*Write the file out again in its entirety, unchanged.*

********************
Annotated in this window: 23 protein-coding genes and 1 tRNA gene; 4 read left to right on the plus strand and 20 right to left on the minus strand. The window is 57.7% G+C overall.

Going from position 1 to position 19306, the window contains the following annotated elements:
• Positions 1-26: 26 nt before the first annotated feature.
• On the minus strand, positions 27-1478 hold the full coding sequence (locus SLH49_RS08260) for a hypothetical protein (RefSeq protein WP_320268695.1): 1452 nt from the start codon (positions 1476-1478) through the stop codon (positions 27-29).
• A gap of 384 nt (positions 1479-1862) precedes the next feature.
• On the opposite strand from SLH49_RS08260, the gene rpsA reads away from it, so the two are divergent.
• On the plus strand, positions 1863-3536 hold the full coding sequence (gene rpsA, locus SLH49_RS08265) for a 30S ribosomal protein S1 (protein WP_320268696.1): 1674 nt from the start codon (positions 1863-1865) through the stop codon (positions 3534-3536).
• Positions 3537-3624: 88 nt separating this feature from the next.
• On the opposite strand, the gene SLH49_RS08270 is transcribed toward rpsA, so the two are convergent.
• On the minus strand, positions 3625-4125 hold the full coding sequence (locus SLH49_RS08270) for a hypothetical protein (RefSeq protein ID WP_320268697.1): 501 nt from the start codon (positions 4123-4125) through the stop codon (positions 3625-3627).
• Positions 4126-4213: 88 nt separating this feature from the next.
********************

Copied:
Annotated in this window: 23 protein-coding genes and 1 tRNA gene; 4 read left to right on the plus strand and 20 right to left on the minus strand. The window is 57.7% G+C overall.

Going from position 1 to position 19306, the window contains the following annotated elements:
• Positions 1-26: 26 nt before the first annotated feature.
• On the minus strand, positions 27-1478 hold the full coding sequence (locus SLH49_RS08260) for a hypothetical protein (RefSeq protein WP_320268695.1): 1452 nt from the start codon (positions 1476-1478) through the stop codon (positions 27-29).
• A gap of 384 nt (positions 1479-1862) precedes the next feature.
• On the opposite strand from SLH49_RS08260, the gene rpsA reads away from it, so the two are divergent.
• On the plus strand, positions 1863-3536 hold the full coding sequence (gene rpsA, locus SLH49_RS08265) for a 30S ribosomal protein S1 (protein WP_320268696.1): 1674 nt from the start codon (positions 1863-1865) through the stop codon (positions 3534-3536).
• Positions 3537-3624: 88 nt separating this feature from the next.
• On the opposite strand, the gene SLH49_RS08270 is transcribed toward rpsA, so the two are convergent.
• On the minus strand, positions 3625-4125 hold the full coding sequence (locus SLH49_RS08270) for a hypothetical protein (RefSeq protein ID WP_320268697.1): 501 nt from the start codon (positions 4123-4125) through the stop codon (positions 3625-3627).
• Positions 4126-4213: 88 nt separating this feature from the next.